If The Gauntlet report is correct, either the club did not actually fire their director or they fired someone who did not want their name to be publicly associated with the “Feminism is Cancer” email.

Bozo-Eruption Alert: Wildrose campus club email declares “Feminism is Cancer”

Feminism is Cancer” was the subject line of an email sent out by the Wildrose Party campus club at the University of Calgary promoting the showing of the film “Red Pill.” The Wildrose club planned to screen the film, which online reviews describe as exploring Men’s Rights issues, on the U of C campus on International Women’s Day.

Brian Jean Wildrose Leader

Brian Jean

The Oxford Dictionary defines feminism as “the advocacy of women’s rights on the ground of the equality of the sexes” and I will assume that the Young Wildrosers who wrote the email were not referring to cancer by its purely medical definition.

The email and the event are offensive and after a swift backlash online, the club responded on twitter that it had fired its director of communications and was no longer co-sponsoring the event.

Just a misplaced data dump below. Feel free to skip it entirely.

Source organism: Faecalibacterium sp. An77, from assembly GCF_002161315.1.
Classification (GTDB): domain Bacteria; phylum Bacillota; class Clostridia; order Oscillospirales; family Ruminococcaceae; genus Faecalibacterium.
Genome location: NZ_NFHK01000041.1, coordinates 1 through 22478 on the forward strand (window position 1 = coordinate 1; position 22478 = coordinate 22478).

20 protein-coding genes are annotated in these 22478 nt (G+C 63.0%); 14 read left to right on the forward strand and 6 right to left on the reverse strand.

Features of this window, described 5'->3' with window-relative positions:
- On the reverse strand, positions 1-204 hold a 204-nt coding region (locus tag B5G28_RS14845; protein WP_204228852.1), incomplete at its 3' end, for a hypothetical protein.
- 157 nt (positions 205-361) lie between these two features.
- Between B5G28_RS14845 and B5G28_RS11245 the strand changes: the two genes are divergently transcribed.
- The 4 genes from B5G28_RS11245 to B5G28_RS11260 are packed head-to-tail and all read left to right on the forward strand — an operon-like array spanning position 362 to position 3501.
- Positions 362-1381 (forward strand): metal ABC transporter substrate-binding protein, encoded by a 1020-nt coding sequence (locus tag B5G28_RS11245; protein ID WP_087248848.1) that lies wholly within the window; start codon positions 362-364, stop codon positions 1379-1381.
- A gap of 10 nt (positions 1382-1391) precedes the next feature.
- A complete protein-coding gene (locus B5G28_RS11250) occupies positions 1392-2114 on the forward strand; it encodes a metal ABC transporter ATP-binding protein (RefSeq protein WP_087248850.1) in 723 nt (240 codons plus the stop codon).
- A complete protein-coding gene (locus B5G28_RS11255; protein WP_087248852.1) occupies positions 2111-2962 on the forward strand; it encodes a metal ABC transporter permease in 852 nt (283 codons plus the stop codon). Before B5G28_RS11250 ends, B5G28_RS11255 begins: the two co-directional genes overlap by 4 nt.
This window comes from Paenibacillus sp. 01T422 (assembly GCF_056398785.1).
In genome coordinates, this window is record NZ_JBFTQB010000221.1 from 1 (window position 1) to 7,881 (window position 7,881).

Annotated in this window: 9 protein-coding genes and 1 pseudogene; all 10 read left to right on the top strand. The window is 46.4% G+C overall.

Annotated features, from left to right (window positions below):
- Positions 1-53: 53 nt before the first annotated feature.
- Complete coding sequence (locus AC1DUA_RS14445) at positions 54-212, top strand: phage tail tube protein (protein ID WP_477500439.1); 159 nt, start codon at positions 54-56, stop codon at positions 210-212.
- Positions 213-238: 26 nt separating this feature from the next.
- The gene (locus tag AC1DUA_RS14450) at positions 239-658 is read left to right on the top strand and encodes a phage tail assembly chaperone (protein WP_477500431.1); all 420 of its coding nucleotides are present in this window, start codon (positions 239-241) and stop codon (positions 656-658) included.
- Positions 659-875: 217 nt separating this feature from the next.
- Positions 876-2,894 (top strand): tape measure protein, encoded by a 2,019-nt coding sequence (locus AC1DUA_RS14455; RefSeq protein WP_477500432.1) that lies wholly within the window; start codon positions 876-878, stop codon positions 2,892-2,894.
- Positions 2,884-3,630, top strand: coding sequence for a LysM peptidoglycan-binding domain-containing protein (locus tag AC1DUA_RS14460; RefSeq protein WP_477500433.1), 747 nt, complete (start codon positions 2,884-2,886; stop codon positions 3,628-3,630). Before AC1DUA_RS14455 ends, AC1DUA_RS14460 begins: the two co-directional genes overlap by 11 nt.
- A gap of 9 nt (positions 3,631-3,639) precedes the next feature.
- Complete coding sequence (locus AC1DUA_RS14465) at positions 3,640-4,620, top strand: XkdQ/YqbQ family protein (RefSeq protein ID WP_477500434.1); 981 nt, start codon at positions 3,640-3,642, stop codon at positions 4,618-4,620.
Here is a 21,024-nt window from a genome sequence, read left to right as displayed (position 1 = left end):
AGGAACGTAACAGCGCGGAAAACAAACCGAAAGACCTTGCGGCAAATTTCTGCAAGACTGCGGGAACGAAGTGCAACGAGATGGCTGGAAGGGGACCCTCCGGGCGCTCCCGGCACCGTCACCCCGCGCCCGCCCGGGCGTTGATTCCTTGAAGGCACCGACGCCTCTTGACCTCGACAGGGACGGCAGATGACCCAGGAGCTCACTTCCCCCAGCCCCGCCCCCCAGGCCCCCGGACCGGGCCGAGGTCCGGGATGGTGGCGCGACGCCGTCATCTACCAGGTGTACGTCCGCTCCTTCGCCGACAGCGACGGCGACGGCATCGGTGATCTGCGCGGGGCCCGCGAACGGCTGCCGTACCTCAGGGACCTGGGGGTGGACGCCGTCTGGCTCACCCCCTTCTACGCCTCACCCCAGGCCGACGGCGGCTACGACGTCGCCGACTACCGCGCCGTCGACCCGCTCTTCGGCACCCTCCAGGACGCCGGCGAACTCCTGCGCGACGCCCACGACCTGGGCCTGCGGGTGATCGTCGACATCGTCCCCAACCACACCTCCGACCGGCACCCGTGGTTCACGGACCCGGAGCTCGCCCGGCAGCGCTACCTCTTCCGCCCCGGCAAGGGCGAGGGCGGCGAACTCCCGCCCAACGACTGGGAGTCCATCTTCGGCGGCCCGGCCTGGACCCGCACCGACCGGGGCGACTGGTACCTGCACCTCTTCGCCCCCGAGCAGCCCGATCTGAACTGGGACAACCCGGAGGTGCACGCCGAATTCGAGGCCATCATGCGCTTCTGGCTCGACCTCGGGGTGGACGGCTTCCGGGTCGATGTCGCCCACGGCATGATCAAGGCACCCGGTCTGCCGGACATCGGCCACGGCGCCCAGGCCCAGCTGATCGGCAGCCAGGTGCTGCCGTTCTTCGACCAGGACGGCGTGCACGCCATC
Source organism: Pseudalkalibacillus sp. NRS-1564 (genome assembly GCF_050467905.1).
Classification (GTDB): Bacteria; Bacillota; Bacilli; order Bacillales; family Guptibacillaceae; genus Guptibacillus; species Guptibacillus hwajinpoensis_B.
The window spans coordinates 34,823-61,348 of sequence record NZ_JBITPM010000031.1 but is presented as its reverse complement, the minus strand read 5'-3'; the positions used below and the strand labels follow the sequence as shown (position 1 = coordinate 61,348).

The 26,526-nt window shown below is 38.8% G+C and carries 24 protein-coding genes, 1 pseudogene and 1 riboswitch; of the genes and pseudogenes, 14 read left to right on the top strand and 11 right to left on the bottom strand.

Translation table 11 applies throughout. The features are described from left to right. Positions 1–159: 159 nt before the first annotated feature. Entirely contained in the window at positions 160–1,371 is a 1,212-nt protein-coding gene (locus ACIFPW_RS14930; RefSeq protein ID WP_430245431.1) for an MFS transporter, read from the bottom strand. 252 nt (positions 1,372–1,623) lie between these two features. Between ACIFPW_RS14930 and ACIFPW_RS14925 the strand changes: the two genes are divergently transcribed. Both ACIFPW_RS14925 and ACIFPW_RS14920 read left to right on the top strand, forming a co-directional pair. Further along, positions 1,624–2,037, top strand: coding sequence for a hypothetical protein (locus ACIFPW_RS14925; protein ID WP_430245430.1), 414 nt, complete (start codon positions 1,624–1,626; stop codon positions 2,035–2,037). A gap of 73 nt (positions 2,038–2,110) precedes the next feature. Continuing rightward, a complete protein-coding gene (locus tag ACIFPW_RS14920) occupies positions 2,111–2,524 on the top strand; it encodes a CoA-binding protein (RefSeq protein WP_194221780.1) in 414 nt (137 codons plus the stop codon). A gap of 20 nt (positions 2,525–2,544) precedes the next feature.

The federal Conservative Party club also announced it would no long co-sponsor the film screening but the event is still being held by another co-sponsor, a group calling itself the “Canadian Advocates for Freedom and Liberty.” It is bizarre that even a campus political club would be so tone-deaf and insensitive, especially with talk of creating a new conservative party before the next election.

Last month the same Wildrose campus club announced it had endorsed Jason Kenney‘s bid to dissolve the Progressive Conservative Party and lead a new conservative party.